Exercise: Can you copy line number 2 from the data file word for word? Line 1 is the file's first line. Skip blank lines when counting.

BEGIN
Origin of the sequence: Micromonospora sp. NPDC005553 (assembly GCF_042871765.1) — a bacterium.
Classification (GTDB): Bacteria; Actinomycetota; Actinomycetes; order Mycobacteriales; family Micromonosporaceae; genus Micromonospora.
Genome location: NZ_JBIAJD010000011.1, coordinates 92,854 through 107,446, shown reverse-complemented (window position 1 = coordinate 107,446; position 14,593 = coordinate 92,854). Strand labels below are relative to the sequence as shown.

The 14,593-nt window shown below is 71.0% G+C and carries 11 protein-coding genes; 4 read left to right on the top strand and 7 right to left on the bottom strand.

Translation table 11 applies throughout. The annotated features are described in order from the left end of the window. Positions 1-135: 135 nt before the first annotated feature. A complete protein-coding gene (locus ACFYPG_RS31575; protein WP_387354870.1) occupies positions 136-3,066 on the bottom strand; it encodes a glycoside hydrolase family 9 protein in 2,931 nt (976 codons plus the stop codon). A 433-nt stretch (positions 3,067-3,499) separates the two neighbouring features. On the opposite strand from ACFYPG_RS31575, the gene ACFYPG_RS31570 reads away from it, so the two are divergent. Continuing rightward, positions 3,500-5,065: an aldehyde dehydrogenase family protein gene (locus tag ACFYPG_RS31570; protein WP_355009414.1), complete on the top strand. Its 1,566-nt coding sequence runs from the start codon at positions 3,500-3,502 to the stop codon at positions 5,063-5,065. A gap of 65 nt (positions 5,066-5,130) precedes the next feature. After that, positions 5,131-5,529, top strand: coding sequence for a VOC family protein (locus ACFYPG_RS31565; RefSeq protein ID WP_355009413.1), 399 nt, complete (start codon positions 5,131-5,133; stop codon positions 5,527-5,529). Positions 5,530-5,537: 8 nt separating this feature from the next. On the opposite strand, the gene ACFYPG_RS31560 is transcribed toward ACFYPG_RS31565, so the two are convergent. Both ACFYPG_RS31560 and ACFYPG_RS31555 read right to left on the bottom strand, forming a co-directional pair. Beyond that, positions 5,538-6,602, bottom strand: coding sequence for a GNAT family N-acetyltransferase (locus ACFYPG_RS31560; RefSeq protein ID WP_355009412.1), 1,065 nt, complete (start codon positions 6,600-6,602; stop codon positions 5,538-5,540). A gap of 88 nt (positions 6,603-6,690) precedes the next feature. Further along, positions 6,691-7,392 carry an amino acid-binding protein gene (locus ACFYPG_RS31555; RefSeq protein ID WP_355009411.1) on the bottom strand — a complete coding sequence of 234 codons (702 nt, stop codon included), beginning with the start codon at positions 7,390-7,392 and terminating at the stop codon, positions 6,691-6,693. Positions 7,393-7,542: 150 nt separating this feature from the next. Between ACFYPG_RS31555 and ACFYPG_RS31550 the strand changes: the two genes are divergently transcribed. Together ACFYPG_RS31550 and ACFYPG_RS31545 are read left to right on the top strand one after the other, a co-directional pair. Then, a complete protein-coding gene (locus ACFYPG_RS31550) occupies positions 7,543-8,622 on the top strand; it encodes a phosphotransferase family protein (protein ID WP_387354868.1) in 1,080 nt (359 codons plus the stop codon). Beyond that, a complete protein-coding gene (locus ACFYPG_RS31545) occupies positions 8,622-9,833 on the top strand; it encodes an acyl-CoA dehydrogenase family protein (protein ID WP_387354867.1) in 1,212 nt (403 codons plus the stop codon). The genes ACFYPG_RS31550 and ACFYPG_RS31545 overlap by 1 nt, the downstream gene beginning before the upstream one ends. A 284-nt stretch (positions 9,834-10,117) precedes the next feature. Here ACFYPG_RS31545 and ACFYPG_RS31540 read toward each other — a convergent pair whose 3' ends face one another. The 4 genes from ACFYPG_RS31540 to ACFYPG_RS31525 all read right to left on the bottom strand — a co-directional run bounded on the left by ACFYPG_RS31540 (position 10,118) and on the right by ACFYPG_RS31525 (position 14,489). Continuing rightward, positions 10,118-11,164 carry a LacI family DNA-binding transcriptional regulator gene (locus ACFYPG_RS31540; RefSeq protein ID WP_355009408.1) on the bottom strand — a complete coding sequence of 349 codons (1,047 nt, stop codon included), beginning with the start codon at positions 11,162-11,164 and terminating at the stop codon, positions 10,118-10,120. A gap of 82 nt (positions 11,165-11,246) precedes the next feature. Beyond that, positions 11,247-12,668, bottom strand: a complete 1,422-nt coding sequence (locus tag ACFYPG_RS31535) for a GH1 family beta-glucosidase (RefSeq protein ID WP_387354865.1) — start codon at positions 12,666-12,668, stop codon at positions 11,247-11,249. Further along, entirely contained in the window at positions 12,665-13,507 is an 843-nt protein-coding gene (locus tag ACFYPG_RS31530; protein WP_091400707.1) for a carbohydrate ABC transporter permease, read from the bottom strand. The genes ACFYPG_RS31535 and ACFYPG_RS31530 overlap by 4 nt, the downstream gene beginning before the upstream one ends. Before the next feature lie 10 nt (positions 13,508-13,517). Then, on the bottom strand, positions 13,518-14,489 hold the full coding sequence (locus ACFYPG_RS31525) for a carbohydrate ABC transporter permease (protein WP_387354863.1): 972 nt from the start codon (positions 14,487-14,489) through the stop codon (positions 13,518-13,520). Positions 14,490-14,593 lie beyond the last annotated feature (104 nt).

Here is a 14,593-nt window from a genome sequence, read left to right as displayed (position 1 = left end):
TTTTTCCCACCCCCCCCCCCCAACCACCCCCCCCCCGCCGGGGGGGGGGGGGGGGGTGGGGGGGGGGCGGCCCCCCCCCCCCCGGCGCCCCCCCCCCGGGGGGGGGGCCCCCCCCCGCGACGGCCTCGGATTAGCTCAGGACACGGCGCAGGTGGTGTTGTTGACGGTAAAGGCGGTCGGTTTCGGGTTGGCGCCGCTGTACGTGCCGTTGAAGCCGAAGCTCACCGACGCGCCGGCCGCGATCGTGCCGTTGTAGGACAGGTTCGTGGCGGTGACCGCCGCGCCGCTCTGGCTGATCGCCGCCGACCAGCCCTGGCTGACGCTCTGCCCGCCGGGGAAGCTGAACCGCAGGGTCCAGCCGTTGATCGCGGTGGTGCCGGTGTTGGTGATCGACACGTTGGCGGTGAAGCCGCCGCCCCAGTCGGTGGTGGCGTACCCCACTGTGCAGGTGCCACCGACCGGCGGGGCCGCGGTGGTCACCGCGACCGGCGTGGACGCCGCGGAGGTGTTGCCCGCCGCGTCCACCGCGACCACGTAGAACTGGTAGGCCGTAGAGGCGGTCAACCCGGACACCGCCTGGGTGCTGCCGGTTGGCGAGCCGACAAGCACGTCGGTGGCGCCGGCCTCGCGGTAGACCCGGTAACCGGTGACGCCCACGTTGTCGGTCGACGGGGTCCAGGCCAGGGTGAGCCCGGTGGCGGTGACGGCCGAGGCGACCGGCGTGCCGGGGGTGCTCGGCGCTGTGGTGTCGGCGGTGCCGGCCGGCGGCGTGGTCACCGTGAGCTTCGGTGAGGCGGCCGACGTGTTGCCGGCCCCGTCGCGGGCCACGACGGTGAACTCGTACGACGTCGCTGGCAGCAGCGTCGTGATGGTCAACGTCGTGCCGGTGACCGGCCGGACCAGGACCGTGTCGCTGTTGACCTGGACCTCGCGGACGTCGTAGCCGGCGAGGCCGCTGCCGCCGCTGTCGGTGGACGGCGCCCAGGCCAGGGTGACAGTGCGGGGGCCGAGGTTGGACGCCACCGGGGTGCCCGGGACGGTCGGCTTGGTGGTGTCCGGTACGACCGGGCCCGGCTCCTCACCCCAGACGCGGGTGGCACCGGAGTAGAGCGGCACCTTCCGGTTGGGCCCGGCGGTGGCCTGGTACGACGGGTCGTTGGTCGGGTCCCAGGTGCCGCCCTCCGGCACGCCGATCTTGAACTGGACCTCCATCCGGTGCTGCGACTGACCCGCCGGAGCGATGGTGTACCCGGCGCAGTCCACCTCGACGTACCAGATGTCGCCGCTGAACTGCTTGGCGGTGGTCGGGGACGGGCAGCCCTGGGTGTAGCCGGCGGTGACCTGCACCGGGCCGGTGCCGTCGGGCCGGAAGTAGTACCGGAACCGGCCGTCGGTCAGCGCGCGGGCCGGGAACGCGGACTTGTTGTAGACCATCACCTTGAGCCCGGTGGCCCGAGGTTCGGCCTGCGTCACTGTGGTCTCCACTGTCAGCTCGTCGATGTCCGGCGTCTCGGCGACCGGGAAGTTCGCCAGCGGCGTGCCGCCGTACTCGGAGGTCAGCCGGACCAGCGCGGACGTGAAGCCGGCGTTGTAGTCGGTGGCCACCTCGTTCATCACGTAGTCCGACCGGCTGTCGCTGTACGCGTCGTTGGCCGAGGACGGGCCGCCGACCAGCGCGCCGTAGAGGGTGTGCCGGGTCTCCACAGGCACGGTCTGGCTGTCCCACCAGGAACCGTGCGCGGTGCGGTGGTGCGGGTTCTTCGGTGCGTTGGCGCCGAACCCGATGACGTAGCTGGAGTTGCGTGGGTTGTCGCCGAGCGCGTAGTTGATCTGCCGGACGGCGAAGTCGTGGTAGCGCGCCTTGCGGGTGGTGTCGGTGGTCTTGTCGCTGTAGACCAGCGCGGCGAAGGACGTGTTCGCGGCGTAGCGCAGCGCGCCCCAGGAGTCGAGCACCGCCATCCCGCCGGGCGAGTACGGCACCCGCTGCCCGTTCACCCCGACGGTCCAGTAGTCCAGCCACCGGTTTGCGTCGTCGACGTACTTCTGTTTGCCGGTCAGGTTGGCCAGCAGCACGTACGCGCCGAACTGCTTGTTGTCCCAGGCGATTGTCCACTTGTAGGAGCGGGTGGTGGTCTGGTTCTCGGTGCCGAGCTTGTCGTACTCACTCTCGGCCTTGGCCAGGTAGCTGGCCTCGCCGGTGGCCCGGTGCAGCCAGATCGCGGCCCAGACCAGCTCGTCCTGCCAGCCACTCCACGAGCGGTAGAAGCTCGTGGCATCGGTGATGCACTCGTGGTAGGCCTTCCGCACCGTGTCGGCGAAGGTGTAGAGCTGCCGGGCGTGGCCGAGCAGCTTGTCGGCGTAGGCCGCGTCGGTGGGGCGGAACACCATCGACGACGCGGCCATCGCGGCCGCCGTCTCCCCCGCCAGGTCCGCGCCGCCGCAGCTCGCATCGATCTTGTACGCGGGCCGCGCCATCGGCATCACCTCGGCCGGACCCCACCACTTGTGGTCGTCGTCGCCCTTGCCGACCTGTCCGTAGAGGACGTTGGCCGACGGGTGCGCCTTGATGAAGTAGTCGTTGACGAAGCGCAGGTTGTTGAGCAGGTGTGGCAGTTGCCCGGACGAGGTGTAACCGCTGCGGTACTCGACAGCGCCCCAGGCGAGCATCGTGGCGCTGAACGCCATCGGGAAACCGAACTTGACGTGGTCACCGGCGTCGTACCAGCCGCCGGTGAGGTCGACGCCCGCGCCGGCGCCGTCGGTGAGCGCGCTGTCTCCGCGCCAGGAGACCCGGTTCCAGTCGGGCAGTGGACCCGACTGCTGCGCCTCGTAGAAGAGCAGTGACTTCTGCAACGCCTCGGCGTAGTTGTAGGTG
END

Classification (GTDB): Bacteria; Actinomycetota; Actinomycetes; order Mycobacteriales; family Micromonosporaceae; genus Micromonospora.